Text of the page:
But it came with a price. He couldn’t bear it when she became a star. Became bigger than him. After Spector married him in 1968, the Ronettes disbanded and he kept Spector a virtual prisoner in their Beverly Hills mansion, which he allegedly surrounded with barbed wire and guard dog and apparently “installed a gold coffin with a glass top in the basement, promising that he would kill her and display her corpse if she ever left him,” according to her official biography. She got away. Her star shone brightly.

The shunning of female victims

In 2003, actress Lana Clarkson did not, unfortunately, escape his clutches. She was tragically found dead with a gunshot wound in Spector’s home in California at just 40 years old.

He claimed that she had accidentally shot herself or took her own life, but it was a lie. After two trials, he was convicted of second-degree murder and given a sentence of 19 years to life.

During his trials, the court also heard from four women who claimed Spector had threatened them with guns in the past when they had spurned his advances.

Lana was hugely talented, an actress and model who was in now cult films such as Fast Times at Ridgemont High, Night Court, Three’s Company, Knight Rider. She was more than a victim, devoted to causes that would help others  – in the 1980s she volunteered weekly at an AIDS charity Project which delivered food for those disabled by HIV or AIDS, at a time when the disease was greatly feared by the general public – living a full life before Spector murdered her, apparently after only two hours in his company.

Yet her name is forever marred because of her killer. It was he who marred her – and not the other way around as some of Spector’s fans have reportedly alluded to.

And still now, years later, we know this almost ‘shunning’ of female victims remains a real problem.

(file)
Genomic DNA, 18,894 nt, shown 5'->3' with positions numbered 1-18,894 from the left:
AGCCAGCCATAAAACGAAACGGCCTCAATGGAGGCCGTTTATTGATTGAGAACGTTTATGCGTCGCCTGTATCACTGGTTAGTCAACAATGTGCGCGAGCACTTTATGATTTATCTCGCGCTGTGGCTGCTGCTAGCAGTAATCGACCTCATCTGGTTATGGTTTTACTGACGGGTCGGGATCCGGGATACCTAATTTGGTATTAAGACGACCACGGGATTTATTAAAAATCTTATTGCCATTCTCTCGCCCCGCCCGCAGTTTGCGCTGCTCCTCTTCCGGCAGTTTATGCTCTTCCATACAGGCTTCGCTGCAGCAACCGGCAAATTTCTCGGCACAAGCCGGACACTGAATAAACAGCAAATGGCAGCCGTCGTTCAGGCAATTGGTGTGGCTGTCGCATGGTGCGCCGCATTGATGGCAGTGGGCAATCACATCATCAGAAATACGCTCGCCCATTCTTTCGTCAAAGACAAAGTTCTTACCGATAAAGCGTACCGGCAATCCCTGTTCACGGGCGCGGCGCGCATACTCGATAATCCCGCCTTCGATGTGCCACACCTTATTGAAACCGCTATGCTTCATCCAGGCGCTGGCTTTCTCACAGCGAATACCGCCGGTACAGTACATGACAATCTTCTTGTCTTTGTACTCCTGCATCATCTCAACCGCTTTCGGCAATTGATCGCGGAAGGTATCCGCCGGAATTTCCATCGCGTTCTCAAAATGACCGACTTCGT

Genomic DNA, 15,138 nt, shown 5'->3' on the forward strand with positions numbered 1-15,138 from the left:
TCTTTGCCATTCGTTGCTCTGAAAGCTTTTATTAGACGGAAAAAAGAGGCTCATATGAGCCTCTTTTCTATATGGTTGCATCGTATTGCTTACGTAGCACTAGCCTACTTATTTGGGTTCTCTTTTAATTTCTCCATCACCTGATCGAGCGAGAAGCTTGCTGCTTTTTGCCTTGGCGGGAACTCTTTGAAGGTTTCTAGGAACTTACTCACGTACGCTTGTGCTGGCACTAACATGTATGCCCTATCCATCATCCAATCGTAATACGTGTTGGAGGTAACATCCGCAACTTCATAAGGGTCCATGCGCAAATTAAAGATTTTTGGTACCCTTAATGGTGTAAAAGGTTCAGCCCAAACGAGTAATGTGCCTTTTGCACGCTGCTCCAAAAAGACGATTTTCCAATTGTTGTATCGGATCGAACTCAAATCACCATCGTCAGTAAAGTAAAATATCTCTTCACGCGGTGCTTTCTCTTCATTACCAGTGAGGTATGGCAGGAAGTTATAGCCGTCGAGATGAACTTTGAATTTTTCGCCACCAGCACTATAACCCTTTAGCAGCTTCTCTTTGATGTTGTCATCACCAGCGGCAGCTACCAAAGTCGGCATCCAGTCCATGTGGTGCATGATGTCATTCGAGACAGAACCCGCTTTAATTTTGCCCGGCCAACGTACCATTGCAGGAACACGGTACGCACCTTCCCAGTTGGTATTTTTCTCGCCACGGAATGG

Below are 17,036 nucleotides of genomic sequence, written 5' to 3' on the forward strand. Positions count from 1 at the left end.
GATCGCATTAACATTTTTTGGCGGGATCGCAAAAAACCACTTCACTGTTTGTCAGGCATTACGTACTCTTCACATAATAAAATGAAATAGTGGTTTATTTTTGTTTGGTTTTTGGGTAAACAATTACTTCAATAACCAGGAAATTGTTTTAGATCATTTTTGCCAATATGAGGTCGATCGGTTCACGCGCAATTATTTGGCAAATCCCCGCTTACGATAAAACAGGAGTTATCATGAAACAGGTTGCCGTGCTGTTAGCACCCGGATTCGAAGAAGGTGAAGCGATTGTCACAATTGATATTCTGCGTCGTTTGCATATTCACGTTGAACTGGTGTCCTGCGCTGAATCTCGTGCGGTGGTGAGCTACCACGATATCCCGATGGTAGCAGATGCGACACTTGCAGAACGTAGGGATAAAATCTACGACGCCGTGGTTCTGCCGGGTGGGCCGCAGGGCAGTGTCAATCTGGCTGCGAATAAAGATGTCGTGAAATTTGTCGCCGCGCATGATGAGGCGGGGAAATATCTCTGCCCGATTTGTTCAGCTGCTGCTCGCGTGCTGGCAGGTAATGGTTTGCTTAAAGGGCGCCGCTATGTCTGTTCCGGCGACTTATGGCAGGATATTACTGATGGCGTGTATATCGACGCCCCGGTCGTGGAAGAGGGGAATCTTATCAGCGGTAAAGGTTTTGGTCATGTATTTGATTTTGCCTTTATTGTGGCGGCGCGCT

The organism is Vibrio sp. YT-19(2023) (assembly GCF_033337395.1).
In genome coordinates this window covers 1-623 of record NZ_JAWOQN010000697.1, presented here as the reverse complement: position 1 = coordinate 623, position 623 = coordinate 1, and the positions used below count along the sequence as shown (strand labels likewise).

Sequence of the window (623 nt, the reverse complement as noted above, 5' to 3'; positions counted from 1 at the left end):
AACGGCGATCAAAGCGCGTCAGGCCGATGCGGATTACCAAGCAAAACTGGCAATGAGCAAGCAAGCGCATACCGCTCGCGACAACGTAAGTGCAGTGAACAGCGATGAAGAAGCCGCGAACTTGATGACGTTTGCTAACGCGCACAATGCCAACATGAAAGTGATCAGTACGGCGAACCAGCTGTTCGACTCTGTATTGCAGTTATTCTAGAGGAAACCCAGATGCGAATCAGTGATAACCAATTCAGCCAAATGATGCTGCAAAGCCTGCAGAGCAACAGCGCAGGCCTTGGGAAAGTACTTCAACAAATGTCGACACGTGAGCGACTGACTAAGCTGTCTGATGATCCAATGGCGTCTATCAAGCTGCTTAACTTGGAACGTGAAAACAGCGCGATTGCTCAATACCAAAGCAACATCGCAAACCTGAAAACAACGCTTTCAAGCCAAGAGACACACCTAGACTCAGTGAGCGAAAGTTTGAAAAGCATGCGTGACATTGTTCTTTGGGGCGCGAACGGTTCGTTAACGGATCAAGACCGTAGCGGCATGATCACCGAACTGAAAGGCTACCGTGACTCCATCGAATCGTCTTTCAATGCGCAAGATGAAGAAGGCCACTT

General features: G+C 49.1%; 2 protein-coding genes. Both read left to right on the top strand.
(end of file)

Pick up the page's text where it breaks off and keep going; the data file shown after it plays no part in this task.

The Staircase, The Keepers, Making a Murderer, these are three of the most popular series on Netflix, all of which the killers seem to take centre stage and the female victims to a lesser extent, drive the narrative; the focus is, more often than not, less on the women who were killed and more what motivated the (usually male) killer. The ‘Hot Serial Killer’ narrative is, depressingly, very much a thing.

Related: The problem with the obsession over Charles Manson’s ‘girls’

Spector should be held to account like anyone else by the media, the public, as he was the law, famous music producer or not.

Lana deserves better.

Main photograph: @kevinabosch

Also Read

business
BUSINESS
Every mistake I’ve made in business has come from doing this 

“I had no idea that being my authentic self could make me as rich as I’ve become. If I had,...

By Niamh Ennis

blank
AGENDA, EDITORIAL
When speaking about ageing, we should follow Julianne Moore’s lead

Actress Julianne Moore is tired of all the cliched tropes about female ageing. The way we speak about it; the...

By Jennifer McShane

blank
BUSINESS, EVENTS
How To: Master the Art of Negotiation – An event with Negotiation Strategist Natalie Reynolds

We sit down with Negotiation Strategist Natalie Reynolds, discussing key tactics and strategies used to master the art of negotiation...

By Shayna Sappington

blank
CULTURE
Judge denies Britney Spears’ request to remove father from conservatorship

The decision comes a week after Spears delivered a devastating testimony and, despite the appeal being filed late last year,...

By Jennifer McShane

blank
premium BUSINESS
The lingering gender pay gap: One woman’s expert advice on how to narrow it

Knowing how to navigate the gender gap is the first step to leaping across it, and hopefully narrowing it for other women. Author Joanne Lipman shares her expert advice.

By Meg Walker

Sophie Toscan du Plantier
BREAKING STORIES
Sophie Toscan du Plantier’s family ask for their interviews be removed from new Sky TV documentary

Sophie Toscan du Plantier’s family has requested that their interviews be removed from a new Jim Sheridan documentary that premiered...

By Sarah Finnan

Courtney Stodden
BREAKING STORIES
Courtney Stodden responds to Chrissy Teigen’s “cancel club” comments

Courtney Stodden recently spoke out about their past experiences with bullying, alleging that several famous faces sent them derogatory messages...

By Sarah Finnan